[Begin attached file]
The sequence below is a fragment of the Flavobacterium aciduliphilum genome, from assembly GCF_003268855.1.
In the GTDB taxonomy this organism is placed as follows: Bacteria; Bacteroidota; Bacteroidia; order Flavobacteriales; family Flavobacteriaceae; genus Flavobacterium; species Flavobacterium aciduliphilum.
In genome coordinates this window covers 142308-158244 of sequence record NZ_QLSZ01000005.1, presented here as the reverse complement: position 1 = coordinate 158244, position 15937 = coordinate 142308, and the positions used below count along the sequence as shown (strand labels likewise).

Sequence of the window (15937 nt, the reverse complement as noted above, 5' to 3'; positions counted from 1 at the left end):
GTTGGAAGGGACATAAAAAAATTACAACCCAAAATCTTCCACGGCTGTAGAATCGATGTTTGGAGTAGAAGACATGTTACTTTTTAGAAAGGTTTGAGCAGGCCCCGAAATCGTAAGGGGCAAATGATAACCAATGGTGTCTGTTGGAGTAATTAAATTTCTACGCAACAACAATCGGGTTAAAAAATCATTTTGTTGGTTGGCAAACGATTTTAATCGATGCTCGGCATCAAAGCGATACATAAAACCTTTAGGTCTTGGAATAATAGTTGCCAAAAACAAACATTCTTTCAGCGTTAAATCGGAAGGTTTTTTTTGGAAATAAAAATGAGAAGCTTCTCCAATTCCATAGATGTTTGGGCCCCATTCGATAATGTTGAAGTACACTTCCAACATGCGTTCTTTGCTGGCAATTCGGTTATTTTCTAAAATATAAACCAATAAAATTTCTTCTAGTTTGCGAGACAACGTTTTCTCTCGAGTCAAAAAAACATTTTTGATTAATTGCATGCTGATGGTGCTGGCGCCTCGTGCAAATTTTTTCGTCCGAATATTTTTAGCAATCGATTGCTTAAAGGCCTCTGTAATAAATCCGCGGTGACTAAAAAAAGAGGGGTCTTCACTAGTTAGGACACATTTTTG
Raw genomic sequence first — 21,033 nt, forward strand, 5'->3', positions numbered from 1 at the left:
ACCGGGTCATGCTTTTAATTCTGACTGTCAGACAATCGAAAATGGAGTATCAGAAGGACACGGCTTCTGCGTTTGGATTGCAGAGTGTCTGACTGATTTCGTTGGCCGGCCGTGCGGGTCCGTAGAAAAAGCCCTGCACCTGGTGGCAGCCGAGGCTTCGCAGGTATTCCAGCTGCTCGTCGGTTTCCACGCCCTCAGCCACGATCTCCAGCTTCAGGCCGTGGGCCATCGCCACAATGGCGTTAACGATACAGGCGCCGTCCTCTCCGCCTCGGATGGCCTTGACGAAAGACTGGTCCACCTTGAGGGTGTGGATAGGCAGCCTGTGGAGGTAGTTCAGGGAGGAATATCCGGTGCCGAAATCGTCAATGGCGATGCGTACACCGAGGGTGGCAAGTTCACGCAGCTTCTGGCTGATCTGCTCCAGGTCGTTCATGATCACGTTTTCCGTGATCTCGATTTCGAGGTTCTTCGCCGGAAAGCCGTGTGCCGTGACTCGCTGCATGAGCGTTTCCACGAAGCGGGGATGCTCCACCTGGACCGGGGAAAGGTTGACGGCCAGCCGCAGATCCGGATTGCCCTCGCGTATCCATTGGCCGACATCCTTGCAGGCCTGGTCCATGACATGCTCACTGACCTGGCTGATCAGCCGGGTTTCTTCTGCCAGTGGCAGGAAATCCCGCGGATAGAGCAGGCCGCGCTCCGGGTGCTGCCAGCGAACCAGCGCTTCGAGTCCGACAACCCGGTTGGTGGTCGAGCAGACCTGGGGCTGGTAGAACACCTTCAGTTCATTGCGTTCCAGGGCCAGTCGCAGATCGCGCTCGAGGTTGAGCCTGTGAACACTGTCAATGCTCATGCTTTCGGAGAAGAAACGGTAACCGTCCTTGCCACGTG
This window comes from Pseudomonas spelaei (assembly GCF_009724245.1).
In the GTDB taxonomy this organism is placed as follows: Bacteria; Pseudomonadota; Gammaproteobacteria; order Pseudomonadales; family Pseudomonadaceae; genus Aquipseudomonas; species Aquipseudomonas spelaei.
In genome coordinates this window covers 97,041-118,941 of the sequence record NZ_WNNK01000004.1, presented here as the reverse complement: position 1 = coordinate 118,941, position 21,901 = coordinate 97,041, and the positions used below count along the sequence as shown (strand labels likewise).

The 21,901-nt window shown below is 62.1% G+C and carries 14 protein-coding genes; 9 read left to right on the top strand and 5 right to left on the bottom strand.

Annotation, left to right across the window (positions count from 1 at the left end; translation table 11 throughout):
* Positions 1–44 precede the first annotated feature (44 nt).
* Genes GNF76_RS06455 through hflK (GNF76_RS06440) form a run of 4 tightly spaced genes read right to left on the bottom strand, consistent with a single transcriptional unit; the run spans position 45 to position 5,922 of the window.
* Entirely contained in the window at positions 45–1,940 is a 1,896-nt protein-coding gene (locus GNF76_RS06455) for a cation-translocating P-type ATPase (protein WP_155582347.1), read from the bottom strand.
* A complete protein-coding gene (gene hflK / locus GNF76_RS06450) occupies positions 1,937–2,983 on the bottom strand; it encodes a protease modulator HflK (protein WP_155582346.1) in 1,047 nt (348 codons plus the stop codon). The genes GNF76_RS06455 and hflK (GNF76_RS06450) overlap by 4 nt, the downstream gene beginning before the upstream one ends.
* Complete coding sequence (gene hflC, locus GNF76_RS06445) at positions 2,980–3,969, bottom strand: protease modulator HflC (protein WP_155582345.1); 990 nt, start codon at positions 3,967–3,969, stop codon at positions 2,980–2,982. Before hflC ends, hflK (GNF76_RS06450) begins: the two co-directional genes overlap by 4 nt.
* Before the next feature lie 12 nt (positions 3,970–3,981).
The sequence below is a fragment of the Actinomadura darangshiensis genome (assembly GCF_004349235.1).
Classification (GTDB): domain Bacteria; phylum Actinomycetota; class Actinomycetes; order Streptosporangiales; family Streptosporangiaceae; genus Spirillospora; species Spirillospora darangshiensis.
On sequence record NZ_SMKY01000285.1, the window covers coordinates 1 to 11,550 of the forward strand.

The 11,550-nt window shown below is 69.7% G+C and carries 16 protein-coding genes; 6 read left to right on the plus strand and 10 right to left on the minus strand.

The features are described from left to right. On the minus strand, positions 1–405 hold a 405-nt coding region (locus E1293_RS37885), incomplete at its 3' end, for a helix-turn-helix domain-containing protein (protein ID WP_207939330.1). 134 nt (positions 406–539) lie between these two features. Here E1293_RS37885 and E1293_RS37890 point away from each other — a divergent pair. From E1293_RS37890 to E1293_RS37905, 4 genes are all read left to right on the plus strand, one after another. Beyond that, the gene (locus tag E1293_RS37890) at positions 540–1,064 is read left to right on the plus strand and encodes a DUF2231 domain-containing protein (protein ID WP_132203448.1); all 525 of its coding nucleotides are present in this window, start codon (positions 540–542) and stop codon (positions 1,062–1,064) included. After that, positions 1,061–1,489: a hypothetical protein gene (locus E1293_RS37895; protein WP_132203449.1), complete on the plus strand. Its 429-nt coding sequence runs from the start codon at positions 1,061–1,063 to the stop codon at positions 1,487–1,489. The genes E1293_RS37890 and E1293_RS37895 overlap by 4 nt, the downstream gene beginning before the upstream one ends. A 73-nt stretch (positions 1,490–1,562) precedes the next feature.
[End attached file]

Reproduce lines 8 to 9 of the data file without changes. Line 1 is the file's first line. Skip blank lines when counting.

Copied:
This window comes from Pseudomonas spelaei (assembly GCF_009724245.1).
In the GTDB taxonomy this organism is placed as follows: Bacteria; Pseudomonadota; Gammaproteobacteria; order Pseudomonadales; family Pseudomonadaceae; genus Aquipseudomonas; species Aquipseudomonas spelaei.